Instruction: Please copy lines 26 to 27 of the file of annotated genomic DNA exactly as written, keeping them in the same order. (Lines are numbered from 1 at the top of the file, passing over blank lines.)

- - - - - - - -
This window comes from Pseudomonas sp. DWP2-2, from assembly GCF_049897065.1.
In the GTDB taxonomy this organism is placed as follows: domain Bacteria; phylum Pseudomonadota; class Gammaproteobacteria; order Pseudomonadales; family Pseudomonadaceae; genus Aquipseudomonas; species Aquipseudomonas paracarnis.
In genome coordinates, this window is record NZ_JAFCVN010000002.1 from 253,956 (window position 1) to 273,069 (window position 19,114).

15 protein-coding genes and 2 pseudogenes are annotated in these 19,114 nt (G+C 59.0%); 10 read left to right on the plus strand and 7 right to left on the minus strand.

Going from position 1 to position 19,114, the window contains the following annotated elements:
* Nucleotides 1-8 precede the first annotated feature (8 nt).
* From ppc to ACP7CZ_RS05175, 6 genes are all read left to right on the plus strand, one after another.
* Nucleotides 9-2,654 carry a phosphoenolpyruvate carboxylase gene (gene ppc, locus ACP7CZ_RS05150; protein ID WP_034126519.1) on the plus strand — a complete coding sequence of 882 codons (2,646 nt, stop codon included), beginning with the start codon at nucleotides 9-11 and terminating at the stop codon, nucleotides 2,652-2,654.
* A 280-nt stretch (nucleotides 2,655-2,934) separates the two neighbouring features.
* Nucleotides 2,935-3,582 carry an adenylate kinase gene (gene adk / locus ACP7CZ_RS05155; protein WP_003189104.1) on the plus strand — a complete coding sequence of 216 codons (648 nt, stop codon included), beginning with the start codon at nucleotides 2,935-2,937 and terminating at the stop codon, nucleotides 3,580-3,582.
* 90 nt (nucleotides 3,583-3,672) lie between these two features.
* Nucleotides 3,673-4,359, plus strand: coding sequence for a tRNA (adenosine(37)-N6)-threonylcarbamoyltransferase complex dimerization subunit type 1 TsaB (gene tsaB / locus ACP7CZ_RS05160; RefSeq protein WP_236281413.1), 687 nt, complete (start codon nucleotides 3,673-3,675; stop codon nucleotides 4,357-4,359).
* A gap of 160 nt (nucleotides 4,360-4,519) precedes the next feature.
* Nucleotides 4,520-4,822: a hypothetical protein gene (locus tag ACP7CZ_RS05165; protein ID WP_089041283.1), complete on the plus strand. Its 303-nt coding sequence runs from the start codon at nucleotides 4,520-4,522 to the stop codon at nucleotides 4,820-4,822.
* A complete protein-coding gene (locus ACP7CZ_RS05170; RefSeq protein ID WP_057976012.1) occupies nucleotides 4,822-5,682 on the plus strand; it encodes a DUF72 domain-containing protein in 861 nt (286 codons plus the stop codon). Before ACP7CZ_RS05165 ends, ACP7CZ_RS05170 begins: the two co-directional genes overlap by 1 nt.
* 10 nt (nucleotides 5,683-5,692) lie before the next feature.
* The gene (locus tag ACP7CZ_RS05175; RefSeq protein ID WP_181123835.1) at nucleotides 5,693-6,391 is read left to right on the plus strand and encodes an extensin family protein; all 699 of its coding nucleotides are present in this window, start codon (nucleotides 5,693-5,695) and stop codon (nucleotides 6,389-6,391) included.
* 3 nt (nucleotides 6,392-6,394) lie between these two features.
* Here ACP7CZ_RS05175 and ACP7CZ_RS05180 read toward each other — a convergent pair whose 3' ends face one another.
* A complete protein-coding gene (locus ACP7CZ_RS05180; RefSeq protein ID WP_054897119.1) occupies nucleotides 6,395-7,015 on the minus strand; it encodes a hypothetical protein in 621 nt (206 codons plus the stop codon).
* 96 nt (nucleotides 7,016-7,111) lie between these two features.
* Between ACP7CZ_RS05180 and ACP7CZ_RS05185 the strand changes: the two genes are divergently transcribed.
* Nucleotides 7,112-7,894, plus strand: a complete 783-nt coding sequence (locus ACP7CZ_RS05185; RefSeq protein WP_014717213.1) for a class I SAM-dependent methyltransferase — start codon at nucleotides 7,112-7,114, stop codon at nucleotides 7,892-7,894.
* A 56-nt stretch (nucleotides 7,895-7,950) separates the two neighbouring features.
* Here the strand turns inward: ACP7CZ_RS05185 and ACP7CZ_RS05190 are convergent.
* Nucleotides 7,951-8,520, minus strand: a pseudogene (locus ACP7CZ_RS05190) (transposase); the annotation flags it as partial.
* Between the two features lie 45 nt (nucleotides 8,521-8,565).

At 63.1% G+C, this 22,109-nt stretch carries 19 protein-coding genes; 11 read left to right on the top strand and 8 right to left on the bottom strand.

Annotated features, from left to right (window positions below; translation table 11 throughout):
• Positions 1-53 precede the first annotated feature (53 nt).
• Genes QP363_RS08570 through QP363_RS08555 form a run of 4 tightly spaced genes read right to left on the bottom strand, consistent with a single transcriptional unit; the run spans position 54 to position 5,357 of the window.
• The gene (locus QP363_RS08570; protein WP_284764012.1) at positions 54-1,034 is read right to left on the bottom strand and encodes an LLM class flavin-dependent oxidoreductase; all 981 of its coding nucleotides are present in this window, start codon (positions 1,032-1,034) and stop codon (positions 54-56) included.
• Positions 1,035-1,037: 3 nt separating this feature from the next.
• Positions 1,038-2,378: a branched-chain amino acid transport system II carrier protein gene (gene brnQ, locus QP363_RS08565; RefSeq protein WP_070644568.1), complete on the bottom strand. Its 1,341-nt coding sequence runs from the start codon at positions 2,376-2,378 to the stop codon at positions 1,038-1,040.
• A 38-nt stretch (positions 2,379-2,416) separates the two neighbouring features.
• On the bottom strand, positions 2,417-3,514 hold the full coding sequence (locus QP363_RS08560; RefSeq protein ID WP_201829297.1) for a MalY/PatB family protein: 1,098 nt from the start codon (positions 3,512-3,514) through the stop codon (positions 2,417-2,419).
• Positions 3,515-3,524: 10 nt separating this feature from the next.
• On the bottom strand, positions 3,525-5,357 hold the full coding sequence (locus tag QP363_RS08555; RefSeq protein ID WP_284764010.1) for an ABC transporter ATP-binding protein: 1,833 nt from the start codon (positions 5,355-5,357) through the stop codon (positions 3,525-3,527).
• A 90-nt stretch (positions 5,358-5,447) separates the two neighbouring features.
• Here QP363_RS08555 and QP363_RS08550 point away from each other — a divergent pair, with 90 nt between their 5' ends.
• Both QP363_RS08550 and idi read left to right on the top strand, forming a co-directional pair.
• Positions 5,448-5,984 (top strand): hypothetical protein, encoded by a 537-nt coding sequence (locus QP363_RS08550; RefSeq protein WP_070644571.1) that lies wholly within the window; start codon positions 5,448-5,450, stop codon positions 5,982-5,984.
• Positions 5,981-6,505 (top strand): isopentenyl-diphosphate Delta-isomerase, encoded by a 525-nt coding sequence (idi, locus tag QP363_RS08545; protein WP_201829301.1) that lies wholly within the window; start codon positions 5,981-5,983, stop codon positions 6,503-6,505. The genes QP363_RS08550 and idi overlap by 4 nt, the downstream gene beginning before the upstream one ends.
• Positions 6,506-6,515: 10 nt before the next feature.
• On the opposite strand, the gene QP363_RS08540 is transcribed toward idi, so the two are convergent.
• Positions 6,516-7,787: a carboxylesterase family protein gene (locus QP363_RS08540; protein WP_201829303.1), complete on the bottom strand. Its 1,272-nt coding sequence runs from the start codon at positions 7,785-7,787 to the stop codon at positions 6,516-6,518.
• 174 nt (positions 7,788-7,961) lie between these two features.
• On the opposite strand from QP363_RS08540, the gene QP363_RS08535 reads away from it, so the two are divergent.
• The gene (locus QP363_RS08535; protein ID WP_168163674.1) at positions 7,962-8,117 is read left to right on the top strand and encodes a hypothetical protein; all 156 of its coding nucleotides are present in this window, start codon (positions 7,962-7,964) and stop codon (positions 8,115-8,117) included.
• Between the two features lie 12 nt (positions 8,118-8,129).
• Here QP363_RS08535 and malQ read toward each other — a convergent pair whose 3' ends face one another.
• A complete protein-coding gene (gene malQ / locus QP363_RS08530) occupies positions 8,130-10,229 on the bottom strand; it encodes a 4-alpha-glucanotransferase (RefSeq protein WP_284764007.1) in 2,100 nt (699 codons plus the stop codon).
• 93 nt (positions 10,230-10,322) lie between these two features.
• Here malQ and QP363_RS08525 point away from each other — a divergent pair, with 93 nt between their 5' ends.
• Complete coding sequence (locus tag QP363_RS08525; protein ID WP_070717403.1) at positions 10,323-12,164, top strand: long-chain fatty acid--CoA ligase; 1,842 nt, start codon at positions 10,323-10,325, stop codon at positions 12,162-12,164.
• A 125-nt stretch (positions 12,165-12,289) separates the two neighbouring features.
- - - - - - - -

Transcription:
* Nucleotides 7,951-8,520, minus strand: a pseudogene (locus ACP7CZ_RS05190) (transposase); the annotation flags it as partial.
* Between the two features lie 45 nt (nucleotides 8,521-8,565).